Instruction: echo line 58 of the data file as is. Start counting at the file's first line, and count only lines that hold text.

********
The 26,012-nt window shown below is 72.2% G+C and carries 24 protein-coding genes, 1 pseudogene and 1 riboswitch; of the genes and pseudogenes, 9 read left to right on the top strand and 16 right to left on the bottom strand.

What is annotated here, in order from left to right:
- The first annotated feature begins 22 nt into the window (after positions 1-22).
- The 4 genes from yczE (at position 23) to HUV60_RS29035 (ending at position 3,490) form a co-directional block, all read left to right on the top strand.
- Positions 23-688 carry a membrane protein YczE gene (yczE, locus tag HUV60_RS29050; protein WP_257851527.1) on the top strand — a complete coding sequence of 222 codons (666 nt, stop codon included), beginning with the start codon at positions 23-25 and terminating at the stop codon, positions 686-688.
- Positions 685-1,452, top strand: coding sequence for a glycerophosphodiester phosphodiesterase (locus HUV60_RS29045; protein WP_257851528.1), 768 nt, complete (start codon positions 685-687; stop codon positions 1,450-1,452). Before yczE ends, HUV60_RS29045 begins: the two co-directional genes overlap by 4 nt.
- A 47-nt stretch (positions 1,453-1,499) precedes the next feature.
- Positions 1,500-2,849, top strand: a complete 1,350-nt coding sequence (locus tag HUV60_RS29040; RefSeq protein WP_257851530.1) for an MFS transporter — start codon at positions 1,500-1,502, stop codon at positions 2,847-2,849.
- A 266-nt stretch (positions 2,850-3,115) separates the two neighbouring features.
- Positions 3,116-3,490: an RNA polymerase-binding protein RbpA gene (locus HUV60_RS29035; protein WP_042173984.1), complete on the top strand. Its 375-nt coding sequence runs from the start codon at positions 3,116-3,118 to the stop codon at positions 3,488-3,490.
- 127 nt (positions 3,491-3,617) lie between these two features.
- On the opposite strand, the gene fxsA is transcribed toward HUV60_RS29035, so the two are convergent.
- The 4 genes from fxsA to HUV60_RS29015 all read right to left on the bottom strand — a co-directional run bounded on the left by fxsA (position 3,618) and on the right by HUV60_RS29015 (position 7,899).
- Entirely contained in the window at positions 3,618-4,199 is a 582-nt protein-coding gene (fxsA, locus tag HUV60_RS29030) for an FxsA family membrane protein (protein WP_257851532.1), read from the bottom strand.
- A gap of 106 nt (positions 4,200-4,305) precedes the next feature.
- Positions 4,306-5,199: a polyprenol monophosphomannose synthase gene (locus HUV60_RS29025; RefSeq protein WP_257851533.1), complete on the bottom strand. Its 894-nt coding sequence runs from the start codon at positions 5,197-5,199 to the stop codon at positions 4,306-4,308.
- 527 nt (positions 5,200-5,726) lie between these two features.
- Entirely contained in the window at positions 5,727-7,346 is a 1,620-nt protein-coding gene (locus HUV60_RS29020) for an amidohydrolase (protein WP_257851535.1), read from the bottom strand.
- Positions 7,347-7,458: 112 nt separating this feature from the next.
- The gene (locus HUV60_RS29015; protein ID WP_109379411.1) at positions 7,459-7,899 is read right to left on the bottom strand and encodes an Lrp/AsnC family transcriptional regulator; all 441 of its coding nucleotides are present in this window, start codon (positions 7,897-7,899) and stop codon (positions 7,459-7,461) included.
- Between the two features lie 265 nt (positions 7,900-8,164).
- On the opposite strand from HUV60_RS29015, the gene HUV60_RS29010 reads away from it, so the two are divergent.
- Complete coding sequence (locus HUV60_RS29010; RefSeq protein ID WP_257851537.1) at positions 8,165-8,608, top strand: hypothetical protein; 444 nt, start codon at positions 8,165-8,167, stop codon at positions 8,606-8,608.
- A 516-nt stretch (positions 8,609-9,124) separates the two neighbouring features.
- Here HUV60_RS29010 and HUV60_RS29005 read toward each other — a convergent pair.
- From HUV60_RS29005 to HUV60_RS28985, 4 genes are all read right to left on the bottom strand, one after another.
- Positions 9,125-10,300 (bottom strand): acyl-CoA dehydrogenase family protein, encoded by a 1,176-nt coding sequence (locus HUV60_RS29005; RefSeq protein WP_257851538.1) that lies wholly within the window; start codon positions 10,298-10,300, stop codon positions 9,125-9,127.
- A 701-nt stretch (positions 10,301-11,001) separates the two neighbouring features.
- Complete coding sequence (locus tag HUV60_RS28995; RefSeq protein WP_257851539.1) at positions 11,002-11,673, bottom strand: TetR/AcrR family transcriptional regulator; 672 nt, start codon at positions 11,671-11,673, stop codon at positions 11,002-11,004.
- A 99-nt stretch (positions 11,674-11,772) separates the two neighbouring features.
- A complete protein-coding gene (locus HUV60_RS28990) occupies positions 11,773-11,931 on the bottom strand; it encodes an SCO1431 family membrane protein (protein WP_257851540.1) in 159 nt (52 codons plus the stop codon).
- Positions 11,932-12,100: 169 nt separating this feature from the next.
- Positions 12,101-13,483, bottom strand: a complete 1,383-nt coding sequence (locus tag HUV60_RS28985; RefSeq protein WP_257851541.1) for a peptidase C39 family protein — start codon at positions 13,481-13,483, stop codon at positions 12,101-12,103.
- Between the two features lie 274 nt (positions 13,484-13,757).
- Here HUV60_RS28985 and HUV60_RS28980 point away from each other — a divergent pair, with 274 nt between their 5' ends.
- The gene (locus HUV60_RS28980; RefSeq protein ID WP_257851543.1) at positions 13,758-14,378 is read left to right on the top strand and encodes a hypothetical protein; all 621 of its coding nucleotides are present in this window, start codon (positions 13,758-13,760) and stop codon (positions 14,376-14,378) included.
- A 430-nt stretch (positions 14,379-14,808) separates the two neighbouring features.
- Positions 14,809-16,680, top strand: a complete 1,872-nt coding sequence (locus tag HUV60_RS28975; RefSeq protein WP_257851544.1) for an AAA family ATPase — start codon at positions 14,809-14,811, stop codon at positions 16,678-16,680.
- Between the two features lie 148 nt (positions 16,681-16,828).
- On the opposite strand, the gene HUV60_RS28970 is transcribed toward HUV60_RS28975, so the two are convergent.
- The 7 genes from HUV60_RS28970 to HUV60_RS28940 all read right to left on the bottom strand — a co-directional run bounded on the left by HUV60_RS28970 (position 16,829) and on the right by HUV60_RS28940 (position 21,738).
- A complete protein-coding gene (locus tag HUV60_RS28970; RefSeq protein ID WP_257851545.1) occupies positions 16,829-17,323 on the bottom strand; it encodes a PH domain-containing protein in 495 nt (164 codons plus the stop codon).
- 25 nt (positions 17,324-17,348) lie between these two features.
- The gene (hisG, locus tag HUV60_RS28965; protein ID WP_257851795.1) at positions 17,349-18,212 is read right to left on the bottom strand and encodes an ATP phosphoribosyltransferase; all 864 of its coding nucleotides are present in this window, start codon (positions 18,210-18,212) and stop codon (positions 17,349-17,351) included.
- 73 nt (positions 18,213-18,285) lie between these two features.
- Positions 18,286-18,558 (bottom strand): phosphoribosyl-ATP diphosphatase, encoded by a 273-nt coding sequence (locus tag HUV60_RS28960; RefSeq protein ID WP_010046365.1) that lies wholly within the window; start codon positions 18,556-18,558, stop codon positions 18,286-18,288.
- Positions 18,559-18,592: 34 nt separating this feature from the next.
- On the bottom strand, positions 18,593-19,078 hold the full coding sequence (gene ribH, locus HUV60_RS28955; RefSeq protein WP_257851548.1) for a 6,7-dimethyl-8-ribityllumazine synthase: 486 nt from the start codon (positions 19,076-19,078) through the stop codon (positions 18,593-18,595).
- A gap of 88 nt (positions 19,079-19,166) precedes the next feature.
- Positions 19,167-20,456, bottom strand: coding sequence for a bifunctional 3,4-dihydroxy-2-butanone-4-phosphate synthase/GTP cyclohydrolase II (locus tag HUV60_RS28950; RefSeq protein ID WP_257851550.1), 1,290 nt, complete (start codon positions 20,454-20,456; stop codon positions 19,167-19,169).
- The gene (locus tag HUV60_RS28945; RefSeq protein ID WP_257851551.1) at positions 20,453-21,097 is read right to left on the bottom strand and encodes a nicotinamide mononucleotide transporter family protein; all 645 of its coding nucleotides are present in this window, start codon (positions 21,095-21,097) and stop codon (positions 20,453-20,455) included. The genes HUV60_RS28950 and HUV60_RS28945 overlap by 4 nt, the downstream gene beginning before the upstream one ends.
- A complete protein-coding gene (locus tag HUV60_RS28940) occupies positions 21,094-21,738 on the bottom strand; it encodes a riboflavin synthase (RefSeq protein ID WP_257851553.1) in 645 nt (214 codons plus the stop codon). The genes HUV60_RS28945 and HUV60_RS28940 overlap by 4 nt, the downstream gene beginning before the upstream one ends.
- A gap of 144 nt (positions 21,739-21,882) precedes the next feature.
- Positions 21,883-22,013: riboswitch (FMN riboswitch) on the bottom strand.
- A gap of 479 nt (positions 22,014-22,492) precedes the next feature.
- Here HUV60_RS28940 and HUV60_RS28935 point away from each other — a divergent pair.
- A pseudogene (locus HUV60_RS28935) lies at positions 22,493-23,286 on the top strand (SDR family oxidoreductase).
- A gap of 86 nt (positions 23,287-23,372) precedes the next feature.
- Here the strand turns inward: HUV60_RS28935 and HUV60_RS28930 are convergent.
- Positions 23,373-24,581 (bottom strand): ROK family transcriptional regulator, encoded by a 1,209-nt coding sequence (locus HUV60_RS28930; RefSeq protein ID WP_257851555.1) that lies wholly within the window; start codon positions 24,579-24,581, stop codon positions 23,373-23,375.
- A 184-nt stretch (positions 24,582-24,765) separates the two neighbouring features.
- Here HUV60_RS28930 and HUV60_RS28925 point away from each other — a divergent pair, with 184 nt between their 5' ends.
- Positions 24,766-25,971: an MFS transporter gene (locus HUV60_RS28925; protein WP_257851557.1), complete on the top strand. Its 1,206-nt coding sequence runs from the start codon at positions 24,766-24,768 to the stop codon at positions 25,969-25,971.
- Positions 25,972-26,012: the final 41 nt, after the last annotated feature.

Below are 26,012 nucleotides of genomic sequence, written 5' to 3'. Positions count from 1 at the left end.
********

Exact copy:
- A gap of 86 nt (positions 23,287-23,372) precedes the next feature.